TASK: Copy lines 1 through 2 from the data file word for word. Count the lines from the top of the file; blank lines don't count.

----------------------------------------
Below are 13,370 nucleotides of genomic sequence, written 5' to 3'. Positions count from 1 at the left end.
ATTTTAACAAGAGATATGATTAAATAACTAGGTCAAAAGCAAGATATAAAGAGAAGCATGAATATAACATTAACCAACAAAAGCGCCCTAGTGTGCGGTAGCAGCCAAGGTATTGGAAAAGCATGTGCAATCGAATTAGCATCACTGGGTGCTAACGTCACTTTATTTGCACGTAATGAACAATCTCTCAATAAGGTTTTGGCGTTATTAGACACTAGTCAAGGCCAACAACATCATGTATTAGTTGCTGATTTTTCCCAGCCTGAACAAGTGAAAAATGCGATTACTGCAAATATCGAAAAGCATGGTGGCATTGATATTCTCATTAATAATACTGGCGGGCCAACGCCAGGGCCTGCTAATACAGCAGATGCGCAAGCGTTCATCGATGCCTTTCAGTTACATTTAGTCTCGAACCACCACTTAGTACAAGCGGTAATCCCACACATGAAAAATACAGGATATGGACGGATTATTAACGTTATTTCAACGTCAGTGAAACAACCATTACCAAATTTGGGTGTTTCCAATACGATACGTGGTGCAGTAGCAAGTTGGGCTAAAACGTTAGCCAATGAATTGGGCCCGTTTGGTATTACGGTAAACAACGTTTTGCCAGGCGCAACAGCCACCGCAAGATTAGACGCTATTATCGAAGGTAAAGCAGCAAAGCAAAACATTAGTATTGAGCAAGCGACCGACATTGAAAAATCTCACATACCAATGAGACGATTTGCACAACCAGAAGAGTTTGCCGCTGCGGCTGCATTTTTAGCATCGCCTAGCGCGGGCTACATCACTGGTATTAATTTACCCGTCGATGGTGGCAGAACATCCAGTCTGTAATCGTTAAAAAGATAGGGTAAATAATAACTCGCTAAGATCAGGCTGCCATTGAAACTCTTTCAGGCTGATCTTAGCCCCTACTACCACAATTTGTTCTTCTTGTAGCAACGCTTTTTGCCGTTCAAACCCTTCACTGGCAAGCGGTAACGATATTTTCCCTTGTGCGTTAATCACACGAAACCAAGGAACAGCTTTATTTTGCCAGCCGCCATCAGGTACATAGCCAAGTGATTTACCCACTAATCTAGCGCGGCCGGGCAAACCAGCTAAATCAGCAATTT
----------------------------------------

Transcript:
Below are 13,370 nucleotides of genomic sequence, written 5' to 3'. Positions count from 1 at the left end.
ATTTTAACAAGAGATATGATTAAATAACTAGGTCAAAAGCAAGATATAAAGAGAAGCATGAATATAACATTAACCAACAAAAGCGCCCTAGTGTGCGGTAGCAGCCAAGGTATTGGAAAAGCATGTGCAATCGAATTAGCATCACTGGGTGCTAACGTCACTTTATTTGCACGTAATGAACAATCTCTCAATAAGGTTTTGGCGTTATTAGACACTAGTCAAGGCCAACAACATCATGTATTAGTTGCTGATTTTTCCCAGCCTGAACAAGTGAAAAATGCGATTACTGCAAATATCGAAAAGCATGGTGGCATTGATATTCTCATTAATAATACTGGCGGGCCAACGCCAGGGCCTGCTAATACAGCAGATGCGCAAGCGTTCATCGATGCCTTTCAGTTACATTTAGTCTCGAACCACCACTTAGTACAAGCGGTAATCCCACACATGAAAAATACAGGATATGGACGGATTATTAACGTTATTTCAACGTCAGTGAAACAACCATTACCAAATTTGGGTGTTTCCAATACGATACGTGGTGCAGTAGCAAGTTGGGCTAAAACGTTAGCCAATGAATTGGGCCCGTTTGGTATTACGGTAAACAACGTTTTGCCAGGCGCAACAGCCACCGCAAGATTAGACGCTATTATCGAAGGTAAAGCAGCAAAGCAAAACATTAGTATTGAGCAAGCGACCGACATTGAAAAATCTCACATACCAATGAGACGATTTGCACAACCAGAAGAGTTTGCCGCTGCGGCTGCATTTTTAGCATCGCCTAGCGCGGGCTACATCACTGGTATTAATTTACCCGTCGATGGTGGCAGAACATCCAGTCTGTAATCGTTAAAAAGATAGGGTAAATAATAACTCGCTAAGATCAGGCTGCCATTGAAACTCTTTCAGGCTGATCTTAGCCCCTACTACCACAATTTGTTCTTCTTGTAGCAACGCTTTTTGCCGTTCAAACCCTTCACTGGCAAGCGGTAACGATATTTTCCCTTGTGCGTTAATCACACGAAACCAAGGAACAGCTTTATTTTGCCAGCCGCCATCAGGTACATAGCCAAGTGATTTACCCACTAATCTAGCGCGGCCGGGCAAACCAGCTAAATCAGCAATTT